King’s Speech: leasehold system and private rental reform
Among the 21 bills forming King Charles’s first King’s Speech to Parliament as monarch, were proposed government reforms of the leasehold system and private rental sector.
Addressing both Houses of Parliament, King Charles said: “My ministers will bring forward a Bill to reform the housing market, by making it cheaper and easier for leaseholders to purchase their freehold and tackling the exploitation of millions of homeowners through punitive service charges.
“Renters will benefit from stronger security of tenure and better value, while landlords will benefit from reforms, to provide certainty that they can regain their properties when needed.”
Both The Leasehold and Freehold Reform Bill and The Renters (Reform) Bill which contain these measures, had already been published as part of previous parliamentary sessions and still await yet further debate as they continue to make their way through Parliament.
However, amongst opposition parties and some parliamentary commentators, is the view that this news is a ‘watering down’ of original plans – with the government only last month conceding that the long-awaited ban on ‘no fault’ evictions will be indefinitely delayed until “vital” updates to the court system are undertaken.
This abolition of Section 21 notices, which would provide protections to tenants, forms a key part of The Renters (Reform) Bill, which was only first published in May.
What is the proposed leasehold reform?
Changes to the leasehold system were announced back in 2021 and championed as the biggest change to property law for 40 years. Although the key principle remains to phase out leasehold, this will only apply to newly built houses rather than flats, which form the majority of leasehold properties in England and Wales.
However, the Bill has retained for both current flat and house leaseholders measures aiming to help them extend their lease, purchase their freehold and move towards managing their building. This would include an increase in the standard lease extension term from 90 years to 990 years.
A proposed cap to existing ground rents is likely to be hotly debated as the Bill goes through Parliament, and as the details of the proposals are analysed it will become clearer on how the legislation will practically look for new and current leaseholders when it becomes law.
Commenting on the news, Ashley Roe, who regularly supports leaseholders in his role within Fosters Solicitors’ Residential Property team, said: “Elements of The Leasehold and Freehold Reform Bill should be seen as beneficial to leaseholders, as the new Act should abolish the timeframe for a new leaseholder to be able to extend their lease. You would no longer have to wait for two years before you could extend your lease through the Leasehold Reform, Housing and Urban Development Act 1993.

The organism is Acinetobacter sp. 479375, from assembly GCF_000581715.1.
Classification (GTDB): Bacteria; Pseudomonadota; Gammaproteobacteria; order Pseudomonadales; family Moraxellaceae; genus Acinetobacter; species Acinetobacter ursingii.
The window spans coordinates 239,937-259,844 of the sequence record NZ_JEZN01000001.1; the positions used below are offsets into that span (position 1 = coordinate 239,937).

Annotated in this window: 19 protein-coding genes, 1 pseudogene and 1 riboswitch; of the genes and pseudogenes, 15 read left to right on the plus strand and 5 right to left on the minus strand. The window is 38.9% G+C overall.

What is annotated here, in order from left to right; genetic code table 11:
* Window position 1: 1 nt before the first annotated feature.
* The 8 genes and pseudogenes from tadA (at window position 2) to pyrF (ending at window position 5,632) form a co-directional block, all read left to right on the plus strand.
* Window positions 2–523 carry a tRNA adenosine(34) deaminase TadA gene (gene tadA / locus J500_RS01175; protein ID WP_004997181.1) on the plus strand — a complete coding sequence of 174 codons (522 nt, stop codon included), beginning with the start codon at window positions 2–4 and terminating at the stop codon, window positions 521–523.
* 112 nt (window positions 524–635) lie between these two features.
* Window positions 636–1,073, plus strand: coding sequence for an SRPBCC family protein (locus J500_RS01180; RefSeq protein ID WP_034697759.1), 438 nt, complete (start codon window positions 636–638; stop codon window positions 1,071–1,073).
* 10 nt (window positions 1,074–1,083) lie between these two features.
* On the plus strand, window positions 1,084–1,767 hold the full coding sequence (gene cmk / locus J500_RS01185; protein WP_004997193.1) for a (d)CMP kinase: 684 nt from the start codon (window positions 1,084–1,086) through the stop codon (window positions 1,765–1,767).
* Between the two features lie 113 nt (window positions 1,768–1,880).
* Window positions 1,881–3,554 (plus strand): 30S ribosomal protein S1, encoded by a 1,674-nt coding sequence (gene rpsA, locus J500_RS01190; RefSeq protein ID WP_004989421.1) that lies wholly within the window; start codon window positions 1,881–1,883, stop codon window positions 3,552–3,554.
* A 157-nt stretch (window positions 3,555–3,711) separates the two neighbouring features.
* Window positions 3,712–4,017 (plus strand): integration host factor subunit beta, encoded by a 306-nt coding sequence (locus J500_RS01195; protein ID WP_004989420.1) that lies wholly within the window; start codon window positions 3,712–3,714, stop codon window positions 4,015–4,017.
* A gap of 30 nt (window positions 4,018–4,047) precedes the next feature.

“The standard term for a lease extension being extended from 90 years to 990 years would also ultimately allow leaseholders to secure the long-term value of their property and reduce the costs in doing so.
“The King’s Speech also mentioned setting a maximum time and fee for the provision of information required to sell a leasehold property, which can only be beneficial for leaseholders looking to sell their property – making the process more transparent and easier to navigate.”
He added: “Also within the Bill, they are looking to help leaseholders in relation to replacing buildings insurance commissions for managing agents, landlords and freeholders, with transparent administration fees to stop leaseholders being charged exorbitant, opaque commissions, on top of their premiums.
“It would also extend access to redress schemes for leaseholders to challenge poor practice and will require more freeholders to belong to the schemes so leaseholders can challenge them if needed. Ultimately we await more information and details, as the Bill is still yet to be approved by the parliamentary process, but if these measures are set in law it would certainly result in some significant changes to this property sector for some time.”
At Fosters Solicitors, we have property experts who can provide specialist support and advice to leaseholders, including navigating the current process of lease extensions.
Our team are also expert in supporting both landlords and tenants about their rights and any disputes that might occur.
For more information, please contact us on 01603 620508 or complete the contact form below.
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This article was produced on the 8th November 2023 by our Residential Property team for information purposes only and should not be construed or relied upon as specific legal advice.